Investigation of the long-term effects of environmental factors on human health using AI/ML methods.
Helmholtz AI project call showcase: AI Methods linking Environment and Health - a Large-scale Cohort Application
The Helmholtz AI project Noise2NAKOAI, a collaboration between the German Aerospace Center (DLR) and Helmholtz Munich (HMGU), investigates how noise in our environment affects human health. Read more about this Helmholtz AI project in today’s showcase.
Could you introduce yourself, giving your affiliation, area of work, and of course, the project title?
My name is Kathrin Wolf, I work at the Institute of Epidemiology at Helmholtz Munich in the field of environmental epidemiology, environmental exposure modelling and geographic information systems and I am the PI of the project “Noise2NAKOAI: AI Methods linking Environment and Health - a Large-scale Cohort Application”.
In simple words, what specifically is your project about? And, how and why do you think it is a high risk, high gain endeavour?
We apply AI/ML methods to investigate the long-term impact of environmental factors on human health. In our case study, we develop extensive noise maps for entire Germany and link them with neighbourhood and health data of participants of the German National Cohort (NAKO is one of the largest longitudinal studies with overall 200,000 participants) to identify vulnerable clusters for the risk of hypertension and cardiovascular mortality. In the next step, we enhance this network by individual socio-economic and health data to investigate the interplay of different risk factors on hypertension. That is, we explore and expand different ML techniques considering two approaches: i) applying inherently interpretable algorithms (e.g., XGBoost, random forests) and ii) employing explainable AI (XAI) techniques (e.g., SHAP, Lime) to interpret results of accurate but not interpretable algorithms (e.g., CNNs, DRNs). Finally, we will compare our findings to traditional models (e.g. linear/logistic regression, Generalised Additive Models (GAM)).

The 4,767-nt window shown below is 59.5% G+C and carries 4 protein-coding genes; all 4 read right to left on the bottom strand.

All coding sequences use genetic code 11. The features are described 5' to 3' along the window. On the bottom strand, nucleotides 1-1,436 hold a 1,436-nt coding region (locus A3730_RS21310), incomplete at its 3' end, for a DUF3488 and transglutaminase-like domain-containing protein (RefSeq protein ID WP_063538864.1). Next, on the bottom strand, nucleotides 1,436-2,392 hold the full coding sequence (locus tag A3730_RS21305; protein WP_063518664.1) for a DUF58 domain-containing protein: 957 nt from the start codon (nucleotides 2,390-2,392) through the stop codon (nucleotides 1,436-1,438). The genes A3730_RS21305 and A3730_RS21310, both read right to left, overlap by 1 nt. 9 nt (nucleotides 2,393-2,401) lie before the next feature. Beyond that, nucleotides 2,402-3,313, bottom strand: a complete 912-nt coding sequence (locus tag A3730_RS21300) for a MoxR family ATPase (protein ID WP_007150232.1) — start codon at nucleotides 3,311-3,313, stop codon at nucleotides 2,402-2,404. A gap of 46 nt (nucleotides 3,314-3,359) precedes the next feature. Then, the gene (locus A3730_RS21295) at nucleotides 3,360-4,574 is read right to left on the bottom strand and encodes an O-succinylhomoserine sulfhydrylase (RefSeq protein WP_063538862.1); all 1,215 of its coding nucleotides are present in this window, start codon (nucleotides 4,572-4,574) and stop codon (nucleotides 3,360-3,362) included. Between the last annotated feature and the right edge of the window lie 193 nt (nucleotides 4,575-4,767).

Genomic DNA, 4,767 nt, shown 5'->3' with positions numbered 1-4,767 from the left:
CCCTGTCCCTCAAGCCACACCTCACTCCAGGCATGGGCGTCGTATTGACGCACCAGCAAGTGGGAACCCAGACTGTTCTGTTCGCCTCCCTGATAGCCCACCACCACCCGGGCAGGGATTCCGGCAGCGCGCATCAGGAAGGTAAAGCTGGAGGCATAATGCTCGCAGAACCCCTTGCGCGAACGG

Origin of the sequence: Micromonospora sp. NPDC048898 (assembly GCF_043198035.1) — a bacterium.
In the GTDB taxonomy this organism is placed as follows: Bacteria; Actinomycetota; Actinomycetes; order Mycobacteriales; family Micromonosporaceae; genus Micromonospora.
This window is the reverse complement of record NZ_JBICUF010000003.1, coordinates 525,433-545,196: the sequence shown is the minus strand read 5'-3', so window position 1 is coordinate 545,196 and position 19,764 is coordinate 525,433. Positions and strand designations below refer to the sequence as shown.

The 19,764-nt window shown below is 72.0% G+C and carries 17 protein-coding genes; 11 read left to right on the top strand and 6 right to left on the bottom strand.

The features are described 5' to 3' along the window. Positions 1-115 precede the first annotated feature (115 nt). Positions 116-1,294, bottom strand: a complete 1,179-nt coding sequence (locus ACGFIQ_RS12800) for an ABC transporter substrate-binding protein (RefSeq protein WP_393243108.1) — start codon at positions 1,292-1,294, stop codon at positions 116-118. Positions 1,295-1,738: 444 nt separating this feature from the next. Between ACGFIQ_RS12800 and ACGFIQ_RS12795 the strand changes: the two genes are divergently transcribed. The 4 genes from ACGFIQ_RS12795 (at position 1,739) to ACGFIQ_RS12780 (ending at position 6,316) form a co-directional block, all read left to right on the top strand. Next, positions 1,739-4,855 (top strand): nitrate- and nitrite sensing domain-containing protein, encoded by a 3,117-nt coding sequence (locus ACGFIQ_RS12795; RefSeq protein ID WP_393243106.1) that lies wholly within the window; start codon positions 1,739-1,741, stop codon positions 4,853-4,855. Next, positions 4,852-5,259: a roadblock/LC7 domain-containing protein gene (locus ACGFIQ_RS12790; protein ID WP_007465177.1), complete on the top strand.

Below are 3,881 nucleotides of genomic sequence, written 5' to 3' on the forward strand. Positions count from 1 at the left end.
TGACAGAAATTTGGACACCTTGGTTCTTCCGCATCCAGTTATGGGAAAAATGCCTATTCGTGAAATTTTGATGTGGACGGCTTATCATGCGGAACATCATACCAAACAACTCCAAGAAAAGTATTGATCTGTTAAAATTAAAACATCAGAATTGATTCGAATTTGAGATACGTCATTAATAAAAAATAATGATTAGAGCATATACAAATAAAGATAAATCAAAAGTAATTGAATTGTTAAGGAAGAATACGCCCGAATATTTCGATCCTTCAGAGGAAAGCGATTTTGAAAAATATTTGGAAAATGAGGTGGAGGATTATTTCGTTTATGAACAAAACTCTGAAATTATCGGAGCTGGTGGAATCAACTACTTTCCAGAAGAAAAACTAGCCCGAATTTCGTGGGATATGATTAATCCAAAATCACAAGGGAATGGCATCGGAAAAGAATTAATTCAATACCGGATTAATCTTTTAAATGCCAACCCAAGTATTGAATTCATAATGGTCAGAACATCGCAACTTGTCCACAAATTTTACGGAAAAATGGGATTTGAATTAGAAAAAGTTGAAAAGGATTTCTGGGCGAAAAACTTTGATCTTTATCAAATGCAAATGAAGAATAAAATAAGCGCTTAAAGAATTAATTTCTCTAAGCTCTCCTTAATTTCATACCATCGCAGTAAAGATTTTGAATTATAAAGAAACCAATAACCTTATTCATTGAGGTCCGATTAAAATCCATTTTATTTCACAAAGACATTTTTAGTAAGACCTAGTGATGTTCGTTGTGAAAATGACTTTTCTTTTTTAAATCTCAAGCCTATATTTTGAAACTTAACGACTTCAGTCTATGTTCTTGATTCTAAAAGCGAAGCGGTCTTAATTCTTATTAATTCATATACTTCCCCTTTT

The exploration of several ML approaches and adaptation to our highly heterogeneous data structures is very challenging and time-consuming and we currently do not know if the new and computation-intensive methods really outperform our traditional approaches in modelling the interactions between environmental exposures, neighbourhood and individual characteristics but also explaining their respective effects on health.
How important has the Helmholtz AI funding and platform been to carry out this project?
Without the Helmholtz AI funding, this project and especially the collaboration with our partners at DLR and HMGU/ICT would not exist, since we basically started the collaboration with this project. We are really happy to work in this interdisciplinary project together since it not only broadens our horizons, but already enables further smaller joint projects. We are also planning to submit a joint follow-up proposal. Moreover, we highly appreciated the help from Helmholtz AI consultants via a realisation voucher with regard to explainable AI and Semi-Structured Deep Distributional Regression.
Figure: Complete logo of the Noise2NAKOAI project.